What is a Hamstring Strain?
A hamstring strain is a common leg injury involving a tear in one or more hamstring muscles. A hamstring strain can range from mild to very severe, involving a complete hamstring muscle tear.
You have four hamstring muscles: Semimembranosus and Semitendinosus (medially) and Biceps Femoris – short and long heads (laterally).
What Causes a Hamstring Strain?
Common reasons for a hamstring strain or injury can be primary or secondary.
The primary cause is a hamstring muscle timing issue. Essentially, intermuscular incoordination in the hamstring muscles during the switch phase. This switch phase occurs in late leg recovery and the initial swing phase. (Woods et al. 2004).
Lack of “stiffness” and eccentric strength in the hamstring muscles during the ground contact phase of running (Bosch and Klomp 2005). “Stiffness” refers to the ability of the hamstring muscle to absorb shock and rebound. Dropping a golf ball onto concrete is an example of stiffness. It immediately rebounds off the surface.
Previous hamstring strain is an excellent indicator of the potential for future injury (Crosier 2004).
Poor running mechanics. Usually, this is overstriding or poor pelvic control, which puts the hamstrings in a vulnerable position at ground contact.
Improper warm-up. Your warm-up must be active and dynamic to prepare the hamstring muscles for the forces involved.
Inappropriate training loads. Your hamstrings are primarily fast-twitch Type II fibres that fatigue quickly. It would be best to do high-speed work early in the workout to avoid fatigue, as close to warm-up as possible.
Fatigue (neural and local muscle).
Lower back pathology. Abnormalities of the lumbar spine or poor pelvic control cause nerve dysfunction, and subsequent muscle weakness can predispose you to injury.
Your playing surfaces. A wet slippery surface will put more strain on the hamstring due to slipping.
Kinesio Taping for a Hamstring Strain
Many patients will try thigh support or kinesio taping for hamstring strains. They provide confidence, warmth and proprioceptive feedback, which should reduce your likelihood of hamstring re-injury.
More info here… kinesio taping
Hamstring surgery is rarely required. It appears limited to complete ruptures or to remove scar tissue from chronic hamstring tears.
Hamstring Strain Recovery Times
While every hamstring injury and your sport’s demands differ, here are some general hamstring strain recovery times when you follow an optimal physiotherapist-guided rehabilitation program.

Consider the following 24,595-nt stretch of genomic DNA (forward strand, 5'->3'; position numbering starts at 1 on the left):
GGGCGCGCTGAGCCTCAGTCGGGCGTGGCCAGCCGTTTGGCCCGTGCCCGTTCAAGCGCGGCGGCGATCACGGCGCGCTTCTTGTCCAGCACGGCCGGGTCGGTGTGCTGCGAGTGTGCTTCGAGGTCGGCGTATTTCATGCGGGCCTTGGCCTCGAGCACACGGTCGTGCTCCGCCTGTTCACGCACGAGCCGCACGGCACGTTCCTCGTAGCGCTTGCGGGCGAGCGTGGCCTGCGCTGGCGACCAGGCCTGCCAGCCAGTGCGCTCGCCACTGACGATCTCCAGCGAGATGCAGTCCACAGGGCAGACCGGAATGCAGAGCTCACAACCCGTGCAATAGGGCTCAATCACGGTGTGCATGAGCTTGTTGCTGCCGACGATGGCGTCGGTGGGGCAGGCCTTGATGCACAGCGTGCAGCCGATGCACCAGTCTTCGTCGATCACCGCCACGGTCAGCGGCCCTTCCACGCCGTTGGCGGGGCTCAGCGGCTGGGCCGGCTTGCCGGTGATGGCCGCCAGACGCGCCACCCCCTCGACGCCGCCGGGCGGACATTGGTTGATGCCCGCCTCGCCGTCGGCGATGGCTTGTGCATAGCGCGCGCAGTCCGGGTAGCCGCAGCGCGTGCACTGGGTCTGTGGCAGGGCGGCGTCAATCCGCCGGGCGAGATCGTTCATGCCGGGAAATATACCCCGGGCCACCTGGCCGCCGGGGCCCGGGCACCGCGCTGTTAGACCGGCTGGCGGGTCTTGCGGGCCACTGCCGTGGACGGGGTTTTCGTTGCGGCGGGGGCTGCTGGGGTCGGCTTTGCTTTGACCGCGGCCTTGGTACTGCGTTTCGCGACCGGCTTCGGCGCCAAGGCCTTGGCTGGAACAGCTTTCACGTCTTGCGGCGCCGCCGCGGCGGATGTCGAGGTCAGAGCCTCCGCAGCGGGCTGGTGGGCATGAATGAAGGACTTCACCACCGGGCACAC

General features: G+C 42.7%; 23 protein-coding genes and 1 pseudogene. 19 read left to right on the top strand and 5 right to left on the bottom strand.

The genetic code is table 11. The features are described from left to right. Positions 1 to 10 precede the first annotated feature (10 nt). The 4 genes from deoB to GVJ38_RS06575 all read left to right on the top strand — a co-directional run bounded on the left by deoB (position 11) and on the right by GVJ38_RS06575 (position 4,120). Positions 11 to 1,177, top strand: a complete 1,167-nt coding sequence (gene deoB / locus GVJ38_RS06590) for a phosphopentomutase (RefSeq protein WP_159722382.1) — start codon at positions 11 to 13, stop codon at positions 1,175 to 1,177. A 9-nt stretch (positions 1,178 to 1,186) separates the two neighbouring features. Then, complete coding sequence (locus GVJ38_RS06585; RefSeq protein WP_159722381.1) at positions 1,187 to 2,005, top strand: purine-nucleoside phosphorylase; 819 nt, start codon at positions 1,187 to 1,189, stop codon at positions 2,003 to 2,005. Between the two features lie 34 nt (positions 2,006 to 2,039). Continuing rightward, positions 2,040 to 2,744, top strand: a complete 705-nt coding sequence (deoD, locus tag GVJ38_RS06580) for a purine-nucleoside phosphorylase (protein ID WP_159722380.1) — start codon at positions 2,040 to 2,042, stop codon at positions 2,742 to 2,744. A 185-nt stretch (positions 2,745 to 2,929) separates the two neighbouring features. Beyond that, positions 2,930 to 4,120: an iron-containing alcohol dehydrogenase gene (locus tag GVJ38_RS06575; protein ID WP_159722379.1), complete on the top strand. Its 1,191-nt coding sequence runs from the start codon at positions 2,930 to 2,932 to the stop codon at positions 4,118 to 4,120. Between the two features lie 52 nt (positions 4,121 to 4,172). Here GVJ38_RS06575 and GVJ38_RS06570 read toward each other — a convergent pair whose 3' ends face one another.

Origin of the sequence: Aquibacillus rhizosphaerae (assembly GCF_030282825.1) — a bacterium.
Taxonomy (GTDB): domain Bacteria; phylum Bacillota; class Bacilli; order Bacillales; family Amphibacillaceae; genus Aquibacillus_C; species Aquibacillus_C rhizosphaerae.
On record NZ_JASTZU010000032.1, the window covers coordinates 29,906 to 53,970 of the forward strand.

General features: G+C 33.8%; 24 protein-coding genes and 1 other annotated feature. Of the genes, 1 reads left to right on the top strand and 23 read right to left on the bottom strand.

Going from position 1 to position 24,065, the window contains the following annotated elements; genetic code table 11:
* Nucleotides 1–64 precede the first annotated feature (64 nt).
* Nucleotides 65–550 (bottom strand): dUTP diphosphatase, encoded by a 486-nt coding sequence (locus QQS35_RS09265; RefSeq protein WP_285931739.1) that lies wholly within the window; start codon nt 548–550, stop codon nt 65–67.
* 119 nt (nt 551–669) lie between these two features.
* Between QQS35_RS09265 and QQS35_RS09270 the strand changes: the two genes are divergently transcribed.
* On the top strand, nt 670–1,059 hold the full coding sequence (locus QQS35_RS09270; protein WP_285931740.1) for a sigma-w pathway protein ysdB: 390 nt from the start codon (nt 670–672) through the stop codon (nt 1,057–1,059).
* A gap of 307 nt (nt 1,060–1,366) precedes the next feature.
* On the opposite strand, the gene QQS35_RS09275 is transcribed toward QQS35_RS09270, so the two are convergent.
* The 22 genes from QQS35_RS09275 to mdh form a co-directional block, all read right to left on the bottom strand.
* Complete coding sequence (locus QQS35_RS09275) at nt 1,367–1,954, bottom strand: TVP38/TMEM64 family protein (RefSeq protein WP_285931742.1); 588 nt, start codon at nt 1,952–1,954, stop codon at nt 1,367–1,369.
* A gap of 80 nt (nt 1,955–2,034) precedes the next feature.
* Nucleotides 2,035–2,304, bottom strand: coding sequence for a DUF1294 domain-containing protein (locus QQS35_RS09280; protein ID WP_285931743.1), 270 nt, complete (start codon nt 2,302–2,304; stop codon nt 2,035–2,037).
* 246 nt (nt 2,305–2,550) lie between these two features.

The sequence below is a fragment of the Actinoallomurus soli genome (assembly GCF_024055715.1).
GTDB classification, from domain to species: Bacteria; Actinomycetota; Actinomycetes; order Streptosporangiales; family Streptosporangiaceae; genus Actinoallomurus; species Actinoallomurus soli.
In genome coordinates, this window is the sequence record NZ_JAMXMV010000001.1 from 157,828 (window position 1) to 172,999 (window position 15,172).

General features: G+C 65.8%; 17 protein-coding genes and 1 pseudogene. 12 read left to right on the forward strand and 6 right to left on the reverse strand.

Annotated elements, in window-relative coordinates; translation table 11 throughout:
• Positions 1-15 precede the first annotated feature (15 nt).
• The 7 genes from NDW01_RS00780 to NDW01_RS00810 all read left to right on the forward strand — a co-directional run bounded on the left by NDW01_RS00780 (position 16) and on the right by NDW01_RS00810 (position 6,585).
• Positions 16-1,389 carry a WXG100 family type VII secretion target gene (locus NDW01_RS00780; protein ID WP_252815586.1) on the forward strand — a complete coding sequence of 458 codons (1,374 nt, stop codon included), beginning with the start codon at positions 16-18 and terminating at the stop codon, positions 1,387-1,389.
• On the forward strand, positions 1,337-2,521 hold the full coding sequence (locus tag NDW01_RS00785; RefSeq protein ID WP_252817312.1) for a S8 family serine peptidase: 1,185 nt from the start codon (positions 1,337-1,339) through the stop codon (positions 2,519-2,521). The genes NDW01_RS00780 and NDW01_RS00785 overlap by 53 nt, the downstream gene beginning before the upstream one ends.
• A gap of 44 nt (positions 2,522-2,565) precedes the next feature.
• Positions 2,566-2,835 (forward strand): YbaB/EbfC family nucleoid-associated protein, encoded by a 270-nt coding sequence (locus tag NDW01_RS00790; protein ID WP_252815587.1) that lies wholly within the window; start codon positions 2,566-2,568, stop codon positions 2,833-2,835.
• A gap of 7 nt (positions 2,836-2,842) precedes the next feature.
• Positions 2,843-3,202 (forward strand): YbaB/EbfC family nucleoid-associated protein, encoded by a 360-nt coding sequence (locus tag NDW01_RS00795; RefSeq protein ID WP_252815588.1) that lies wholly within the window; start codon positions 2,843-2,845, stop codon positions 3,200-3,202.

- Grade 1 – 1 to 3 weeks
- Grade 2 – 4 to 8 weeks
- Grade 3 – 3 to 6 months. These may also require surgery.
For more information, please ask the advice of your physiotherapist.
- Corked Thigh
- Thigh Strain
- Hamstring Strain
- ITB Syndrome
- Muscle Strain (Muscle Pain)
- DOMS - Delayed Onset Muscle Soreness
Other Knee-Related Conditions
Common Youth Leg Injuries
Why are Children's Injuries Different to Adults?
Adolescent Leg Injuries
Adolescent injuries differ from adult injuries, mainly because the bones are still growing. The growth plates (physis) are cartilaginous (strong connective tissue) areas from which the bones elongate or enlarge. Repetitive stress or sudden large forces can cause injury to these areas.
In the adolescent leg, common injuries include:
Pain at the bump just below the knee cap (tibia tubercle). Overuse injuries commonly occur here. The tibia tubercle is the anchor point of your mighty quadriceps (thigh) muscles. Because of excessive participation in running and jumping sports, the tendon pulls bone off and forms a painful lump that will remain forever. This type of injury responds to reduced activity and physiotherapy.
More info: Osgood Schlatter's Disease
Pain at the lower pole of the knee cap (patella). Overstraining causes Sinding-Larsen-Johansson disease. Because of excessive participation in running and jumping sports, the tendon pulls bone off the knee cap. This type of injury responds to reduced activity and physiotherapy.
More info: Sinding Larsen Johansson Syndrome
Anterior Knee Pain
Anterior knee pain or patellofemoral syndrome frequently gets passed off as growing pains. Cause of this pain includes overuse, muscle imbalance, poor flexibility, poor alignment, or more commonly, a combination of these. Anterior knee pain is one of the most challenging adolescent knee injuries to sort out and treat. Accurate diagnosis and treatment with the assistance of a physiotherapist with a particular interest in this problem usually resolves the condition quickly.
More info: Patellofemoral Pain Syndrome